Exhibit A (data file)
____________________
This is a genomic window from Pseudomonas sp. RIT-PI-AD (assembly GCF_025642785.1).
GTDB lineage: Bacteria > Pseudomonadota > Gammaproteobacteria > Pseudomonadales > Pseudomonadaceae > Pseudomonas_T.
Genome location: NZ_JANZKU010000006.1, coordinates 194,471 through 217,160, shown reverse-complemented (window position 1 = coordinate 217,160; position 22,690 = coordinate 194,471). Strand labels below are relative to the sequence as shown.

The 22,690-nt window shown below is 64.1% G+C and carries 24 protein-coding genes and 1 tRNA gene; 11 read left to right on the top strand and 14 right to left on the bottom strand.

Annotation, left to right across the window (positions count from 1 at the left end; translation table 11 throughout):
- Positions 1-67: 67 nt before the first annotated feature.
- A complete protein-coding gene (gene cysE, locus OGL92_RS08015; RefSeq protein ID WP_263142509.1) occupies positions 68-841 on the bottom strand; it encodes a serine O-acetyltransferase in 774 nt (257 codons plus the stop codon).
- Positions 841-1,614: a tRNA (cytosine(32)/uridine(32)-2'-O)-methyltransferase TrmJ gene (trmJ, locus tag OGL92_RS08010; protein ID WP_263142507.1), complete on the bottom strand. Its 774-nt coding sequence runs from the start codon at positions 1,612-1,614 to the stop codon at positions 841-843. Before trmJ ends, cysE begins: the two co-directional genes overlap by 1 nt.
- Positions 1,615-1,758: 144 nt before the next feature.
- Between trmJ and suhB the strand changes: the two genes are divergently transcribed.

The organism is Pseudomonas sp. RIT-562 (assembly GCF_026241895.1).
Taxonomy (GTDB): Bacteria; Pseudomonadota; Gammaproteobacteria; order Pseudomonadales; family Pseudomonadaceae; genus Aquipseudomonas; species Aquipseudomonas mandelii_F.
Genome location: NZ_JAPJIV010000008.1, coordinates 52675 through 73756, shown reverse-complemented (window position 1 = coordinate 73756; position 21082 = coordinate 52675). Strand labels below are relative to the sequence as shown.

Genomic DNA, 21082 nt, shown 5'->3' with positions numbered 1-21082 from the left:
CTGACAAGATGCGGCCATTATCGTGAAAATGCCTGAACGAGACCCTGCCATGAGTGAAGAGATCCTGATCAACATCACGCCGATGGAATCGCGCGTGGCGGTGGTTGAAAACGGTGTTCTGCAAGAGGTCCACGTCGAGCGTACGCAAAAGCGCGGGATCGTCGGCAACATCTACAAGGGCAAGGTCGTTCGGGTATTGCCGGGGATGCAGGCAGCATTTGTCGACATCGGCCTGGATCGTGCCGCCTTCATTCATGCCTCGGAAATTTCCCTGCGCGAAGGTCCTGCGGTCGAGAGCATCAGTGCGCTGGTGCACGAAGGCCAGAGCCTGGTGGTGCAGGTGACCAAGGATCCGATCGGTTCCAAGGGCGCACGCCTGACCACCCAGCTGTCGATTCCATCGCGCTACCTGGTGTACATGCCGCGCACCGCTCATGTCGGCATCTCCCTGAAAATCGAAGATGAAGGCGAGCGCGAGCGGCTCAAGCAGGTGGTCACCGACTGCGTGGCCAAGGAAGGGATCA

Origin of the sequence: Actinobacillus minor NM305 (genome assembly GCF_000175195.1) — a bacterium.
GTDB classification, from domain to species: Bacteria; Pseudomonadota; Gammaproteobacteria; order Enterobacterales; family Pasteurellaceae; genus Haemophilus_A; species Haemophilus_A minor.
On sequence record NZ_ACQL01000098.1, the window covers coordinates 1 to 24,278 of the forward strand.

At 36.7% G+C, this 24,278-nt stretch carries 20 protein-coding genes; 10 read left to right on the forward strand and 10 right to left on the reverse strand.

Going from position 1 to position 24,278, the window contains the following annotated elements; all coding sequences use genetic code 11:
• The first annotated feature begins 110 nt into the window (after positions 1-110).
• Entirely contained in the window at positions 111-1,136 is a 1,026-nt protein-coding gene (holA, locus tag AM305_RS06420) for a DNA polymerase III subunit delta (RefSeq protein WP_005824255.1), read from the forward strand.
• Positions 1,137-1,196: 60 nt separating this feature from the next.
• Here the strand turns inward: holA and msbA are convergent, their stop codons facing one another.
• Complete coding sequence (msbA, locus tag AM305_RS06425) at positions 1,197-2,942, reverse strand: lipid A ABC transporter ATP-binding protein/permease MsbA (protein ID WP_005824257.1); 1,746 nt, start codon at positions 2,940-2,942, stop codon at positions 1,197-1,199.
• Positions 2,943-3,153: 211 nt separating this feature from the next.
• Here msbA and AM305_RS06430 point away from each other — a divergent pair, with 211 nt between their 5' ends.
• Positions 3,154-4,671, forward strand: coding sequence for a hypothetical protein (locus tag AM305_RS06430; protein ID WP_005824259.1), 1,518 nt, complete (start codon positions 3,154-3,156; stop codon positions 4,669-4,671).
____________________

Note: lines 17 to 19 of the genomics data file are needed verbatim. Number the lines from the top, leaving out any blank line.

GTDB classification, from domain to species: Bacteria; Pseudomonadota; Gammaproteobacteria; order Enterobacterales; family Pasteurellaceae; genus Haemophilus_A; species Haemophilus_A minor.
On sequence record NZ_ACQL01000098.1, the window covers coordinates 1 to 24,278 of the forward strand.

At 36.7% G+C, this 24,278-nt stretch carries 20 protein-coding genes; 10 read left to right on the forward strand and 10 right to left on the reverse strand.